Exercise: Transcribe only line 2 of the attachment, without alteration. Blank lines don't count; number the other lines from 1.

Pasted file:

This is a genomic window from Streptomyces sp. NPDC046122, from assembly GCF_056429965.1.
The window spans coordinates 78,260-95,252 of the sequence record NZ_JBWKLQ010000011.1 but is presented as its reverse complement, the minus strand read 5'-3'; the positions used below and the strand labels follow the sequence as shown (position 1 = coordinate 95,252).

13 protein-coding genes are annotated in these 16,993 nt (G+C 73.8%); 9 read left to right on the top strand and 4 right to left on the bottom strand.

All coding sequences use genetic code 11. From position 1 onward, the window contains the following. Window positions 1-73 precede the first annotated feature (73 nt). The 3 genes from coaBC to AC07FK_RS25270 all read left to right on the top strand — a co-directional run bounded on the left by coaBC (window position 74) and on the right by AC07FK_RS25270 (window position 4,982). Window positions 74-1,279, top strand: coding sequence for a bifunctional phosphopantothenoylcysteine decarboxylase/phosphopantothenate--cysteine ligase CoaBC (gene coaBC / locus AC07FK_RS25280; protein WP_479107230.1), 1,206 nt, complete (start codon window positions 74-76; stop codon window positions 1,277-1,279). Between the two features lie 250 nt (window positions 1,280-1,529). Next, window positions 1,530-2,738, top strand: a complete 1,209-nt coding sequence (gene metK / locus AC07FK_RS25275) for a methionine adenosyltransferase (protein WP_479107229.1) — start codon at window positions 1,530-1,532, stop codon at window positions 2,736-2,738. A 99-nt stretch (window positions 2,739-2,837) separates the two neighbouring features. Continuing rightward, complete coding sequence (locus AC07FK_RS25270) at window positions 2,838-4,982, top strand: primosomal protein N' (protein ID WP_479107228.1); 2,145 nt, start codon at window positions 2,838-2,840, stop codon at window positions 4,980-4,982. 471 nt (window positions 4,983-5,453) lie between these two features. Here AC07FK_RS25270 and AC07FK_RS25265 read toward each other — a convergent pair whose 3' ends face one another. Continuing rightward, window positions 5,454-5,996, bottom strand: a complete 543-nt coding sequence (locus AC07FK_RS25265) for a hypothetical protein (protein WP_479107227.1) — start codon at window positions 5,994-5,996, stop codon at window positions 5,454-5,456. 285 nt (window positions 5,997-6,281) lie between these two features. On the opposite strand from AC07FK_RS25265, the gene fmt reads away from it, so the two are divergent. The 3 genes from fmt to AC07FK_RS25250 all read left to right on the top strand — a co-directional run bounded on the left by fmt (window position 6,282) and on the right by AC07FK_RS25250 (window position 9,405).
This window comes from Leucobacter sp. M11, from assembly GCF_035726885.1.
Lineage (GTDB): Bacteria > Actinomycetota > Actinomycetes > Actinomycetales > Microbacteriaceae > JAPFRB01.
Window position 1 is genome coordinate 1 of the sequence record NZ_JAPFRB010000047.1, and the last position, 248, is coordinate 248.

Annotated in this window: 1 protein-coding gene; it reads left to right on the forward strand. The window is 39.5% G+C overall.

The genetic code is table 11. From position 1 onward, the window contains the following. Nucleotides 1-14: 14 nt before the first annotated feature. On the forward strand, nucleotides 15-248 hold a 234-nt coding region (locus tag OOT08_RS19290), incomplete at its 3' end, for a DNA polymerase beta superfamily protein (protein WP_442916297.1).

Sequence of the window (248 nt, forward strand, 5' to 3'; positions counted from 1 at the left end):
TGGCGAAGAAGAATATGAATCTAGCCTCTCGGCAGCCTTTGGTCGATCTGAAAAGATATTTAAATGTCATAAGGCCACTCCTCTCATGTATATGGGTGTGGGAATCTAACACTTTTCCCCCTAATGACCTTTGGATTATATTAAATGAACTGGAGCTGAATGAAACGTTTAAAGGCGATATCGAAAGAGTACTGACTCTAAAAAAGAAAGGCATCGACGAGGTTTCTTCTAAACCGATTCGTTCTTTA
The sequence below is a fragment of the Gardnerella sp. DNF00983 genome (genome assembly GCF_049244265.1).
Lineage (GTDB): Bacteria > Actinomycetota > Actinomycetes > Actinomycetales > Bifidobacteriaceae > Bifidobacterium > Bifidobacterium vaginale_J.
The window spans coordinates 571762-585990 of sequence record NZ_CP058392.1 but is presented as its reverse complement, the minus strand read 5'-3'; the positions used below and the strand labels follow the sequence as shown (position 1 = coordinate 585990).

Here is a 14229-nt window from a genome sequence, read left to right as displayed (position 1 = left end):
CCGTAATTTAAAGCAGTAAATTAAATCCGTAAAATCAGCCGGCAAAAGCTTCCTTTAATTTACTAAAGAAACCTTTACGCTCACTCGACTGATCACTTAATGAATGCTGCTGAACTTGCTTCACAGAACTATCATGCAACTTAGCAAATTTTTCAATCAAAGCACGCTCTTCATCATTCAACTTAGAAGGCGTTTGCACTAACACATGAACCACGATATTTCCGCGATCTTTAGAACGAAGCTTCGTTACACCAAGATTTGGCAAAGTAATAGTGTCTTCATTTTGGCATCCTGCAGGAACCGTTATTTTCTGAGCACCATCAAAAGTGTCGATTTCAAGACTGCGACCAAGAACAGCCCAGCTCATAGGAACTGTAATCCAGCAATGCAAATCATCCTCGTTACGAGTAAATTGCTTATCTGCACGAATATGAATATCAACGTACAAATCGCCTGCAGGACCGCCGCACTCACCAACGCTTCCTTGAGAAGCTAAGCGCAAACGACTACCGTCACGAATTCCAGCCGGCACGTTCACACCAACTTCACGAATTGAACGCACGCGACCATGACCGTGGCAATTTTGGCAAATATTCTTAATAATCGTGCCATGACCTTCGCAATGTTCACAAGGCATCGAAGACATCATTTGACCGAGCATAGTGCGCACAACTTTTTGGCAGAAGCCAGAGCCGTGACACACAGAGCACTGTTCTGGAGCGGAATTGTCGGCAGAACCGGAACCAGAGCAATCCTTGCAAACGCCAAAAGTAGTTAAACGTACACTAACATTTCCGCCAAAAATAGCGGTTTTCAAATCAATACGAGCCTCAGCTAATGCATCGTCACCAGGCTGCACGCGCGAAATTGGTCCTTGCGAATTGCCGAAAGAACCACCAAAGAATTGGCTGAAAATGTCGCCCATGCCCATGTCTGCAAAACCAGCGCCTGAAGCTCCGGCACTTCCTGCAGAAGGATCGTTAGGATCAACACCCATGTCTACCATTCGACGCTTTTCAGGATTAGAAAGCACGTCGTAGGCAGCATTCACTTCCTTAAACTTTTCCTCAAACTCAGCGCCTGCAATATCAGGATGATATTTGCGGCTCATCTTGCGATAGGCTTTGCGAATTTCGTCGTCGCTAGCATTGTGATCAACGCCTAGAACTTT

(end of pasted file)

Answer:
The window spans coordinates 78,260-95,252 of the sequence record NZ_JBWKLQ010000011.1 but is presented as its reverse complement, the minus strand read 5'-3'; the positions used below and the strand labels follow the sequence as shown (position 1 = coordinate 95,252).